Summer means taking extra care to keep pets from overheating, an especially dangerous situation for brachycephalic breeds including pugs, bulldogs and others with short snouts or flat faces, experts advise. Other tips: Don’t leave pets in parked cars, where temperatures quickly soar to life-threatening levels; make sure animals have plenty of shade and cool water when outdoors; and walk pets early or late in the day to avoid the heat of the full sun. U.S. News & World Report (6/19)
No one ever told Linda Pegram not to leave her dogs in the car.
On a mid-80s day in April, Pegram cracked the windows for her 7-year-old Cocker Spaniel and 5-year-old Cockapoo as she shopped at a Walmart in Chester, Va. About an hour later, a passerby called police, who arrived to find the dogs dead inside the vehicle. Pegram, who was charged with two felony counts of animal cruelty, told local media outlets that she’s devastated and didn’t intentionally kill her animals.
It’s a grim reminder that, as the weather gets warmer, we need to pay extra attention to our pets. And keeping them inside vehicles on hot days isn’t the only health risk. U.S. News turned to veterinary experts who shared advice on how to keep our four-legged friends safe and healthy this summer:
Be careful with high-risk dogs. Animals cool by panting, and those that can’t breathe particularly well have the highest risk for health problems during the summer. This includes brachycephalic dogs, or those that have a short snout or are flat-faced – like bulldogs and pugs. Pay special attention to seniors and overweight pets, too. If your pet ever breathes in and out in a noisy way, he may have some trouble with airflow, which in turn means he may have a harder time cooling off.
[Read: How to Lose Weight With Your Pet.]
Don’t keep your pets in parked cars. Research from San Francisco State University suggests that in 10 minutes, the temperature inside a car rises by 19 degrees. Make it 20 minutes, and the temperature spikes by 29 degrees; 30 minutes and it goes up 34 degrees; and after an hour, the temperature soars by 43 degrees. Dogs and cats have a baseline body temperature of 100 to 102 degrees, and their organs begin to shut down at 106 degrees. “Very quickly, you can literally be threatening your animal’s life,” says Cathy Unruh, an animal welfare advocate based in Tampa Bay, Fla. She cautions that you should never put your pet inside a car that’s been parked outside in the blistering sun – the seats could be so hot that they burn your animal. Make sure the car is cooled down ahead of time.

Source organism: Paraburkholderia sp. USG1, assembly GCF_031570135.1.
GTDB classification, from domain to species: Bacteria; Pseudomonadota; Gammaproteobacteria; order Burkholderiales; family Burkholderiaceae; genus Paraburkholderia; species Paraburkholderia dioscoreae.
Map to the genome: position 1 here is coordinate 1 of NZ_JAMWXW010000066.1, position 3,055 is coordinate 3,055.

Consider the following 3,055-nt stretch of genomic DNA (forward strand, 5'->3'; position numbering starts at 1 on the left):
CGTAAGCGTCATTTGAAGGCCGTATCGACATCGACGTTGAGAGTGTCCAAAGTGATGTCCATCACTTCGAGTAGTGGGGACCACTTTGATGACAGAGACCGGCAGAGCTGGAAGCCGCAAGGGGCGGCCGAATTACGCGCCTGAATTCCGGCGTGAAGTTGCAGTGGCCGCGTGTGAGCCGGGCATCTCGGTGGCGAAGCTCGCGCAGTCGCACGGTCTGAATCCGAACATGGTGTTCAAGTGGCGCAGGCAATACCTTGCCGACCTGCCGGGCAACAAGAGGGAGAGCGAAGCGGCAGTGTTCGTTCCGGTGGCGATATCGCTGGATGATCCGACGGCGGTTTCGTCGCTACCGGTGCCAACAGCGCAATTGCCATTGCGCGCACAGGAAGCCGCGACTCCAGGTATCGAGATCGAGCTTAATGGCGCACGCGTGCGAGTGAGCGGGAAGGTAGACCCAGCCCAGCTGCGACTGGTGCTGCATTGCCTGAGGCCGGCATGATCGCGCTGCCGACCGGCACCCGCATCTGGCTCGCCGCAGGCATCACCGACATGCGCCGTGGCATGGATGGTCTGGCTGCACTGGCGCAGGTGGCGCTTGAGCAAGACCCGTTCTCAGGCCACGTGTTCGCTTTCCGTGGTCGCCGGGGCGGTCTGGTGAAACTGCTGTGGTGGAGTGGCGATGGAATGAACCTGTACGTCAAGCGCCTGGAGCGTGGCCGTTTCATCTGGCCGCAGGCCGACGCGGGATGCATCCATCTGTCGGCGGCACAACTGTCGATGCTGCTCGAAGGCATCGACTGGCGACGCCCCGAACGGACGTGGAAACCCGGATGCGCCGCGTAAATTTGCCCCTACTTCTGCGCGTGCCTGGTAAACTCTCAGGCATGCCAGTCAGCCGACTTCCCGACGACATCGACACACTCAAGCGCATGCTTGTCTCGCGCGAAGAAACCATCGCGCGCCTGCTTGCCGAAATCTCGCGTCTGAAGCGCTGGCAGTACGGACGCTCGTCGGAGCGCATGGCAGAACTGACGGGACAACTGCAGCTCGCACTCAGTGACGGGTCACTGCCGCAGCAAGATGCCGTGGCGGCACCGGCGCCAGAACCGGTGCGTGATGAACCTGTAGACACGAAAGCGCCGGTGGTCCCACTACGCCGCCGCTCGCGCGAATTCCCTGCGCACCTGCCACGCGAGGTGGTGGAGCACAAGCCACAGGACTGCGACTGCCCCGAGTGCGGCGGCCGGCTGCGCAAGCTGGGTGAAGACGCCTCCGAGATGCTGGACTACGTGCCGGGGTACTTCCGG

Provide shade and water. Seems like a no-brainer, right? You’d be surprised, experts say. Always make sure your pets have ample shade and water when they’re outside. Kiddie pools and sprinklers are a smart idea, too, says Jessica Almeida, transfer director at the Humane Society of Utah. “A lot of the time, they’ll just go lie down in the kiddie pool and get their bellies wet,” she says. But never spray your dog down with a hose: Chances are, it’s been lying in the sun, and the water inside is scorching hot – enough so to seriously burn your pet.
Beware of heatstroke. It’s more common in dogs than cats and often arises when exercising in hot weather. Louise Murray, vice president of Bergh Memorial Animal Hospital in New York, suggests taking your dog out early in the morning or later in the evening, when the sun isn’t so high in the sky. Try to keep animals indoors between 10 a.m. and 4 p.m., which is typically the hottest part of the day. Symptoms of heatstroke include increased heart rate, excessive panting, increased salivation, a bright red tongue, red or pale gums, vomiting and diarrhea. “Just think – our pets are furrier than us, and they don’t process heat as well as we do,” Almeida says. “So if it’s too hot for you to be hanging outside, it’s probably too hot for your dog.”
Apply sunscreen. You’re not the only one who can get sunburned: Your pets can, too. Dogs are most likely to get sunburned on the bridge of their nose, in the groin area, on the tips of the ears and on their bellies, and animals with a thin coat are at particularly high risk. Invest in sunscreen that’s specifically designed for pets. Don’t share your own because some common ingredients, like zinc oxide, are toxic to animals, Murray says.